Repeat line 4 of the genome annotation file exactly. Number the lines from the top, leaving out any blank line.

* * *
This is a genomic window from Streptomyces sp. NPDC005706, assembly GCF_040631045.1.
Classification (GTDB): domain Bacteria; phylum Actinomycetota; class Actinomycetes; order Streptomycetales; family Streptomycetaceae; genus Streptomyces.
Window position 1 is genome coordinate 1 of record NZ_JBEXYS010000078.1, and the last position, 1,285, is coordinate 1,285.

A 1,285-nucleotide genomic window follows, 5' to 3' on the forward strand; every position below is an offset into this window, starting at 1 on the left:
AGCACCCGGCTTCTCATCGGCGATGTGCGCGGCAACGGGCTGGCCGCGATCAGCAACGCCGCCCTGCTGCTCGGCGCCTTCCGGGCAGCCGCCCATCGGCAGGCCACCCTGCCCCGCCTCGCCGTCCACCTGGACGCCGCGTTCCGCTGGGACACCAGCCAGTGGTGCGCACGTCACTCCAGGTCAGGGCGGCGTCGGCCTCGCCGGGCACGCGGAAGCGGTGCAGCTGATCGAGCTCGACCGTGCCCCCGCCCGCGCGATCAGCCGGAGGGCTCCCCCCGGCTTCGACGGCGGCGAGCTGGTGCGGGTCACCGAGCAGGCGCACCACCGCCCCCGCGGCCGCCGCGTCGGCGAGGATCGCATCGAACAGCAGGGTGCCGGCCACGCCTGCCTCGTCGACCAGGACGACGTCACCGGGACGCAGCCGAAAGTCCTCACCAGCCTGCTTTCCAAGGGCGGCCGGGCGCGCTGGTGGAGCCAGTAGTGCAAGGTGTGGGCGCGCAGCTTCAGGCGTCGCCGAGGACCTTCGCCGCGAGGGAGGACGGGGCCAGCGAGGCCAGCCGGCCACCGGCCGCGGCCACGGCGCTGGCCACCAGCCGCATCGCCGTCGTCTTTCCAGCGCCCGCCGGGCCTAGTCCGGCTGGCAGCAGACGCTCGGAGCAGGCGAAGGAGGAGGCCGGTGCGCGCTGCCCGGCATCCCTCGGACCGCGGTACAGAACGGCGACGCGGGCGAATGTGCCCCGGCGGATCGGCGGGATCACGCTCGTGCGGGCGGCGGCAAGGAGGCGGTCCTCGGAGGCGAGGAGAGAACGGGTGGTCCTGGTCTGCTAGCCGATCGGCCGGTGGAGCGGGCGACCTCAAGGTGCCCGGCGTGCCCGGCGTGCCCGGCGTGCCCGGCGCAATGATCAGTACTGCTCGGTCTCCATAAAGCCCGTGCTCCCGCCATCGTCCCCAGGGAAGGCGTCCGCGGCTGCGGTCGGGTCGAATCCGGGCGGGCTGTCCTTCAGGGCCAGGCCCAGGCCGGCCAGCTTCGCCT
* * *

A 1,285-nucleotide genomic window follows, 5' to 3' on the forward strand; every position below is an offset into this window, starting at 1 on the left: